Missoula Marathon--Again, I probably aint' doin' no stinkin' marathon! But what I would like to do is the 5K that they also offer and then stick around and cheer for all my friends who ARE doing a half or full marathon! This is a super popular race in Montana, so I know I'd have a lot of people to cheer for! Seriously, I am in awe of people who run that far. You guys rock. Hardcore. But I'm probably sticking with my 5Ks and 10Ks for now.
Missoula Half Marathon
Image source: www.missoulamarathon.org
Run to the Pub-- Around St. Patrick's Day in Bozeman, MT. They offer a half-marathon and a 10K. According to their website, this event was voted by Runner's World to be the #2 Half-Marathon in the country! Must be pretty awesome. The 10K probably is, too, which is what I'd be running. My sister in law and her husband did it last year with some friends and said it was great. I'm hoping to sneak down and do it sometime if I can (that's when we are calving!). But seriously. If it's that awesome, I should be able to make it down someday for this race, right? It'll happen. Someday.
Thanks to Katie S. for sharing this photo from after the run!
Bix 7-- Late July, Davenport, IA. 7 mile race. This is one that people always talk about in Iowa. As in, "Have you done Bix yet?" or, "Have you ever done Bix?" People just know what "Bix" is. Runners know what "Bix" is. I hear it's hot, hilly, and hard, but it just feels like something a runner should do. So, someday, I will do it. It's been running since 1975, so another one that's almost 40 years. Hopefully I will do this sometime within the next 40 years.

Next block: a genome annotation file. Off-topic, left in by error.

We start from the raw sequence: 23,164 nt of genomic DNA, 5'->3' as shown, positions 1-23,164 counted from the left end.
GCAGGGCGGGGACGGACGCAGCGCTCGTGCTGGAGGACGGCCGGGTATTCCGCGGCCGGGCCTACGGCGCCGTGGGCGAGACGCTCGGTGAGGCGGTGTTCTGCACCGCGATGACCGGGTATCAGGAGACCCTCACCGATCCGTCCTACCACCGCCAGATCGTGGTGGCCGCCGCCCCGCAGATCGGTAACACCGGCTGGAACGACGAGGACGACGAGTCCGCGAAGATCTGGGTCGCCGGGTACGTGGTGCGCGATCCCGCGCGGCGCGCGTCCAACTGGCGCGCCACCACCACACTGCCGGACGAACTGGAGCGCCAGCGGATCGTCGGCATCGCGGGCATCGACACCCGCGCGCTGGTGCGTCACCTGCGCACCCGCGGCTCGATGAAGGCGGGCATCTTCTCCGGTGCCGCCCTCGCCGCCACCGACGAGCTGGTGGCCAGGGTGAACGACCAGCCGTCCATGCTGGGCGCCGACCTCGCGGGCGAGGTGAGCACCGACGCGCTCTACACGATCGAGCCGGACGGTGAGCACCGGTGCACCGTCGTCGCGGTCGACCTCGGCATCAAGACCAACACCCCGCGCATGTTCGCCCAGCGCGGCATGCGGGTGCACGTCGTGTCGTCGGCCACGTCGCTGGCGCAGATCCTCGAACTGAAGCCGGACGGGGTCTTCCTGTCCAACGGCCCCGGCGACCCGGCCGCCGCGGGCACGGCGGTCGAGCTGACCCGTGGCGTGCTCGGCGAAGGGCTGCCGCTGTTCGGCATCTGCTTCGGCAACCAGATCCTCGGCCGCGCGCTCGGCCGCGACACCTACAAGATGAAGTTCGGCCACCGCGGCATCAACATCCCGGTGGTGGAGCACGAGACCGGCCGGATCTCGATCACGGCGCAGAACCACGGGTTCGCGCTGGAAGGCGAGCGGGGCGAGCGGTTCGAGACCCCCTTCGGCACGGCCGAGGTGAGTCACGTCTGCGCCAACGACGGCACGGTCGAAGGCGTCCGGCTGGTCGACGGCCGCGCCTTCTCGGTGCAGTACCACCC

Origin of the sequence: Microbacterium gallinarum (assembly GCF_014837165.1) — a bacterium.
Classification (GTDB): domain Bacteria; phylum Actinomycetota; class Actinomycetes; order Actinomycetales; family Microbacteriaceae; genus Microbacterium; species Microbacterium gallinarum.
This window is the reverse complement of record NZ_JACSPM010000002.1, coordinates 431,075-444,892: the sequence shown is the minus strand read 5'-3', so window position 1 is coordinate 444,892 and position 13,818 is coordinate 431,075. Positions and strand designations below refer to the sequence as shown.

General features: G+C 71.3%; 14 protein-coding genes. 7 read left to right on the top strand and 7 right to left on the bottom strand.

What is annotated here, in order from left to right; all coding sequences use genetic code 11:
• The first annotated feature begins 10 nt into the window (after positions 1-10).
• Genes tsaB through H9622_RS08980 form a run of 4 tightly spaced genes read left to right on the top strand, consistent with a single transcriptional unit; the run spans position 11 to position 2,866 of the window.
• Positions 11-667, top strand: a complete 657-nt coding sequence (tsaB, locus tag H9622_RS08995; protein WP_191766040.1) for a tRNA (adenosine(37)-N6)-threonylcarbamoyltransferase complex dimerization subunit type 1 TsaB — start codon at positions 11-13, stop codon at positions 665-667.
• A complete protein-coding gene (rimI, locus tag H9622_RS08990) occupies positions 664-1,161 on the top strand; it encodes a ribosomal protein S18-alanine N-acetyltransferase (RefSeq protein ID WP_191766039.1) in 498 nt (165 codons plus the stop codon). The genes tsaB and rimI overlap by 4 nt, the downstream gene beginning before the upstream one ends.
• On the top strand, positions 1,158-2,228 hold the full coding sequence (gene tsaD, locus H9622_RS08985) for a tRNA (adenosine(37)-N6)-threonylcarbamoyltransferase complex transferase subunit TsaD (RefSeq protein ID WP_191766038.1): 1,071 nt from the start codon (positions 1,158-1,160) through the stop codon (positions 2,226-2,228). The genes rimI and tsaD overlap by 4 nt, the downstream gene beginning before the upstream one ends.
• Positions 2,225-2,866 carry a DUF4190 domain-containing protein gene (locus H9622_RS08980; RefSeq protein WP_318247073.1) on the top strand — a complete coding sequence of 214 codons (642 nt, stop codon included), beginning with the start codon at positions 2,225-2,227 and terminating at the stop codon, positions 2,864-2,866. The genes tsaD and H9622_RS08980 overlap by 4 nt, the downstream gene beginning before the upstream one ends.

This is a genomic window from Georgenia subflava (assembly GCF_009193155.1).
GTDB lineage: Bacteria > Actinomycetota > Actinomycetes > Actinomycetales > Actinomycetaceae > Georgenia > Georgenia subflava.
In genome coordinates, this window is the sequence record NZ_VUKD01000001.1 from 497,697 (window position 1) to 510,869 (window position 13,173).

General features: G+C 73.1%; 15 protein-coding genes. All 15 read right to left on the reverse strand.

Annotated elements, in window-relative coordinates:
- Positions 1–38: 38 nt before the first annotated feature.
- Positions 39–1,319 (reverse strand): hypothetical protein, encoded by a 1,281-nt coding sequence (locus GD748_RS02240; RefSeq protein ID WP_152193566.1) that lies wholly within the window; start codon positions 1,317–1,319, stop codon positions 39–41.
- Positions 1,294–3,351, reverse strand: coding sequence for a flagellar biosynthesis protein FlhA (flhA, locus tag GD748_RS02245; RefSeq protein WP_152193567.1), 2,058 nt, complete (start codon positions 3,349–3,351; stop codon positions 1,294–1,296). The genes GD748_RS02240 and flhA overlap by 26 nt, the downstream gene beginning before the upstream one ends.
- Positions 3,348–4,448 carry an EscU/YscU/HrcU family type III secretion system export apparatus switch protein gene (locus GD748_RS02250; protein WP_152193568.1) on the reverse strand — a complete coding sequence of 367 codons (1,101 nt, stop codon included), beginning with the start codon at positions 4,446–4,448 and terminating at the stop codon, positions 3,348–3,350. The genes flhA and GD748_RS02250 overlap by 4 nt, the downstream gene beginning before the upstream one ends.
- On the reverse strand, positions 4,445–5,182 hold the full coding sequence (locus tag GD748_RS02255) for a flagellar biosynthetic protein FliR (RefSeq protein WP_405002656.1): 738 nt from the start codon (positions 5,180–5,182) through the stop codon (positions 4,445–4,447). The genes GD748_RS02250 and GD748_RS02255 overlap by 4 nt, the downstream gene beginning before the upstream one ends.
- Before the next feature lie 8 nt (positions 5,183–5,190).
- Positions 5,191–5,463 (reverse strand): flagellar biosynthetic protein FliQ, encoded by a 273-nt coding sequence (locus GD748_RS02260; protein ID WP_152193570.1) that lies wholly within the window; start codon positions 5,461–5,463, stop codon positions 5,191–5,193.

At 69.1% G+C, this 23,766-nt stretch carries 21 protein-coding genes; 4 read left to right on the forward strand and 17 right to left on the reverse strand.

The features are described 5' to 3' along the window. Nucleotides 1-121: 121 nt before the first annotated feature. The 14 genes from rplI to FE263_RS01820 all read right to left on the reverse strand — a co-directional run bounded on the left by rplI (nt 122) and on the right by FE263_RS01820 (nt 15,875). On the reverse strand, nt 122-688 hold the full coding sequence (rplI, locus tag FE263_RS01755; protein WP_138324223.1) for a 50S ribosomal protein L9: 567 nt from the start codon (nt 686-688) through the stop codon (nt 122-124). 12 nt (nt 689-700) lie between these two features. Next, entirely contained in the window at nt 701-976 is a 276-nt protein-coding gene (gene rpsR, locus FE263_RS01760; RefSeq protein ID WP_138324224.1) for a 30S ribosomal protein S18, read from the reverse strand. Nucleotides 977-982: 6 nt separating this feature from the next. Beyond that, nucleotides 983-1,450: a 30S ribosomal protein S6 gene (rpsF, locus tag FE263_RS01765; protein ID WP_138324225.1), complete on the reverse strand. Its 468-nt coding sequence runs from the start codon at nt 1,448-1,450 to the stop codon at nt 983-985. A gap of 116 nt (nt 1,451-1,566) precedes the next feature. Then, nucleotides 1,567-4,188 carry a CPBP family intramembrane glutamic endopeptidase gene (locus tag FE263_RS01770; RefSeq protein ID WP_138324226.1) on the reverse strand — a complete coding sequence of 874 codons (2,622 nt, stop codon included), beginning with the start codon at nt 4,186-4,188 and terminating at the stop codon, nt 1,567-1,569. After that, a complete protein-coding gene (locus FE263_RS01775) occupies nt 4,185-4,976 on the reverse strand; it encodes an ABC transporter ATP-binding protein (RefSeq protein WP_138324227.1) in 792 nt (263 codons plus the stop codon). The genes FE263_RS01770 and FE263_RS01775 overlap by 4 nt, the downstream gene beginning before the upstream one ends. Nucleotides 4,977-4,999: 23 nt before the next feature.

Icebreaker-- OK. I have done this one before. Twice. This is a great race because it's big and it's local, and it's staying on my list because I want to try to do it as many years as I can, as long as they keep doing it. I've only missed one since I've lived here, because I was sick. It kicks off the racing season in the spring and it's just a lot of fun. So the Icebreaker makes the list. They have 5, 3, and 1 mile races in April in Great Falls, MT. Next time I do it, I'd like to do the 5 mile.

Ulm Buffalo Jump Events-- No website for this one, but it's put on by RaceMT. The Buffalo Jump events includes a half-marathon, 10K, and 3 mile walk. Located at Buffalo Jump State Park, Ulm, MT. I was really close to doing this one last spring, but I was just coming off of being sick (which is why I missed the Icebreaker) and didn't ultimately feel I'd had sufficient training. So, maybe next year.
Buffalo Jump Races
Image source: www.getevent.com
Seriously. I would LOVE a tshirt with this bison on it!
Governor's Cup-- This one is a classic in Montana. Offers the full complement of race distances: fun run, 5K, 10K, Half Marathon, Marathon. I'd really like to make it to this race, held in Helena, MT in June, sometime. Just seems like something a Montanan should experience! Plus, I'm inspired by Heather Lieberg, who runs for Oiselle, is from Helena, runs in Governor's Cup regularly, and just finished with an awesome time in the Twin Cities Marathon! Read this article HERE to find out more about here.

Take Jeff to Dam to Dam.  Is it really fair to put something I want my husband to do on my bucket list? Fair or not, it is something I want to do with Jeff. This is one race that was always important in my family growing up. My mom did the 20K, back before it was converted into an official Half-Marathon. I've done the 5K a number of times. It's just a race that was always a classic in our family, and I'd like to bring Jeff to do it with me someday. Held in Des Moines, IA in late May.